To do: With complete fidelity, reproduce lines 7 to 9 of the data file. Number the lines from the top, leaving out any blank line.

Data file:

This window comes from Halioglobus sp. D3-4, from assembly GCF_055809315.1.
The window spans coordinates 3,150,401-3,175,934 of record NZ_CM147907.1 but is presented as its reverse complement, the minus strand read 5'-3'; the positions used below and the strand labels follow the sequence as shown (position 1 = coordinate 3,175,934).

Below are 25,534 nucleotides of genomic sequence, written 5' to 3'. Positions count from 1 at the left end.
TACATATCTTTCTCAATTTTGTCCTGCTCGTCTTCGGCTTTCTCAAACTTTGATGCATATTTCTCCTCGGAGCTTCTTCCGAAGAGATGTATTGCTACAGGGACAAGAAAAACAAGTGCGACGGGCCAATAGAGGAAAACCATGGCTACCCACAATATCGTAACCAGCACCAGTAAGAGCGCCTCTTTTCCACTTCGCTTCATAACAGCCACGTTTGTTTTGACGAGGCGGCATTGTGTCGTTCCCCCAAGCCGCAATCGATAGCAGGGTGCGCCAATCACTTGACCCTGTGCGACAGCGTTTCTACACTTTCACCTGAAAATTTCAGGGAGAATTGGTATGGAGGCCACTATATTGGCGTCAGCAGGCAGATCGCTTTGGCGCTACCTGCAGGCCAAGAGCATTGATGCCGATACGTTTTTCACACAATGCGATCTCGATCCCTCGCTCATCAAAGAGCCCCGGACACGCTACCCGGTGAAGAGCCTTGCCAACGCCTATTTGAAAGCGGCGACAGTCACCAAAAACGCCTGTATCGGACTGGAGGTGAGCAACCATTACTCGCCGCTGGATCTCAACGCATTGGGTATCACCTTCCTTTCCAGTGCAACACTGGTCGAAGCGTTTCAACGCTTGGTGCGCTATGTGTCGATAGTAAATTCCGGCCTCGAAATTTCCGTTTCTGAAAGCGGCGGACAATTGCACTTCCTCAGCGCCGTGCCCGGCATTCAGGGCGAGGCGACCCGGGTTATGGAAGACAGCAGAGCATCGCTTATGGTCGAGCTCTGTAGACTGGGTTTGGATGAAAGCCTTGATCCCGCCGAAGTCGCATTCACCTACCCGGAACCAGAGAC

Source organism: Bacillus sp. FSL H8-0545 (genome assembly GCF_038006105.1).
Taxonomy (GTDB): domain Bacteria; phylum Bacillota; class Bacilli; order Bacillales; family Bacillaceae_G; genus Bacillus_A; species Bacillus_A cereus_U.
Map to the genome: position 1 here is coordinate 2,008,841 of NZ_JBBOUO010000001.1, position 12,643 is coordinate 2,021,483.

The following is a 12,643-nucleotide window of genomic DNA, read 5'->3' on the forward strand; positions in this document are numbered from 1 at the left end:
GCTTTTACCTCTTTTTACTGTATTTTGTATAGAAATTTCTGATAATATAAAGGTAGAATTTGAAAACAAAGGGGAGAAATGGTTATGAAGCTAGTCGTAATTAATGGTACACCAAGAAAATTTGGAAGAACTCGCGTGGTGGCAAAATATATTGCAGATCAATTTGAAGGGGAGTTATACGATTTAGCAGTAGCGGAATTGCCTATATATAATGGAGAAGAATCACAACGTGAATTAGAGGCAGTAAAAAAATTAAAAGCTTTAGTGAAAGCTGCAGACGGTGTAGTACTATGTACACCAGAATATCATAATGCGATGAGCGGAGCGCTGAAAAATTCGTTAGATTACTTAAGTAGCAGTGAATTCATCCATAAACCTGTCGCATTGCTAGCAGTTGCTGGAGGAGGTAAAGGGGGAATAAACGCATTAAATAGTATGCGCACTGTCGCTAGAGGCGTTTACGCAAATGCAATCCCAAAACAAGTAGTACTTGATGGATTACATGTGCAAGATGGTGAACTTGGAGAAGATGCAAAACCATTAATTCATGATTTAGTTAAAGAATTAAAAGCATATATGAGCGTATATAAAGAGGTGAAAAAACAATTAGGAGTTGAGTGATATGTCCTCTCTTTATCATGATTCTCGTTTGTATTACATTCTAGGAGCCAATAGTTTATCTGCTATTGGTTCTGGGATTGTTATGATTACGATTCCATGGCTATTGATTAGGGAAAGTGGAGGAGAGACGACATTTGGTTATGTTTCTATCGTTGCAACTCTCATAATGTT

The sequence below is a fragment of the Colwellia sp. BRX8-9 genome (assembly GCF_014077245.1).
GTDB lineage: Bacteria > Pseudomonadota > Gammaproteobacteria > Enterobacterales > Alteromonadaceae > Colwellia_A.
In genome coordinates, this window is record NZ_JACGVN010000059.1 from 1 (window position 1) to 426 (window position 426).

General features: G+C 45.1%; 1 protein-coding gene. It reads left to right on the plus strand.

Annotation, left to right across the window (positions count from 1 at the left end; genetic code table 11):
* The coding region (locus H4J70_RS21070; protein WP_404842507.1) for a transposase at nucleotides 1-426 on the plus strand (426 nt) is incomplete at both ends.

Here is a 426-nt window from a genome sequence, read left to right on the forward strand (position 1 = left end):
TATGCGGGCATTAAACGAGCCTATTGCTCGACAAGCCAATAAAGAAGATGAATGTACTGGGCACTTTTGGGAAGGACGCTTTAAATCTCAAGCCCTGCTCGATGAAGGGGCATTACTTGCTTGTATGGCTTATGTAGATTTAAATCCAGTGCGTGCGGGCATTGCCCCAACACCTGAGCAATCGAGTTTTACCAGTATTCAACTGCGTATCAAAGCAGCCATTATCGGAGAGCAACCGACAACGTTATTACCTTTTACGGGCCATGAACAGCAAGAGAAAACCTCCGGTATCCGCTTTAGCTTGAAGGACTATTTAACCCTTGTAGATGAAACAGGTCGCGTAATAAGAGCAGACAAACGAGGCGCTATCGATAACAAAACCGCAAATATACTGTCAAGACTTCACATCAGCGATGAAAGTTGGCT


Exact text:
Map to the genome: position 1 here is coordinate 2,008,841 of NZ_JBBOUO010000001.1, position 12,643 is coordinate 2,021,483.

The following is a 12,643-nucleotide window of genomic DNA, read 5'->3' on the forward strand; positions in this document are numbered from 1 at the left end:
GCTTTTACCTCTTTTTACTGTATTTTGTATAGAAATTTCTGATAATATAAAGGTAGAATTTGAAAACAAAGGGGAGAAATGGTTATGAAGCTAGTCGTAATTAATGGTACACCAAGAAAATTTGGAAGAACTCGCGTGGTGGCAAAATATATTGCAGATCAATTTGAAGGGGAGTTATACGATTTAGCAGTAGCGGAATTGCCTATATATAATGGAGAAGAATCACAACGTGAATTAGAGGCAGTAAAAAAATTAAAAGCTTTAGTGAAAGCTGCAGACGGTGTAGTACTATGTACACCAGAATATCATAATGCGATGAGCGGAGCGCTGAAAAATTCGTTAGATTACTTAAGTAGCAGTGAATTCATCCATAAACCTGTCGCATTGCTAGCAGTTGCTGGAGGAGGTAAAGGGGGAATAAACGCATTAAATAGTATGCGCACTGTCGCTAGAGGCGTTTACGCAAATGCAATCCCAAAACAAGTAGTACTTGATGGATTACATGTGCAAGATGGTGAACTTGGAGAAGATGCAAAACCATTAATTCATGATTTAGTTAAAGAATTAAAAGCATATATGAGCGTATATAAAGAGGTGAAAAAACAATTAGGAGTTGAGTGATATGTCCTCTCTTTATCATGATTCTCGTTTGTATTACATTCTAGGAGCCAATAGTTTATCTGCTATTGGTTCTGGGATTGTTATGATTACGATTCCATGGCTATTGATTAGGGAAAGTGGAGGAGAGACGACATTTGGTTATGTTTCTATCGTTGCAACTCTCATAATGTT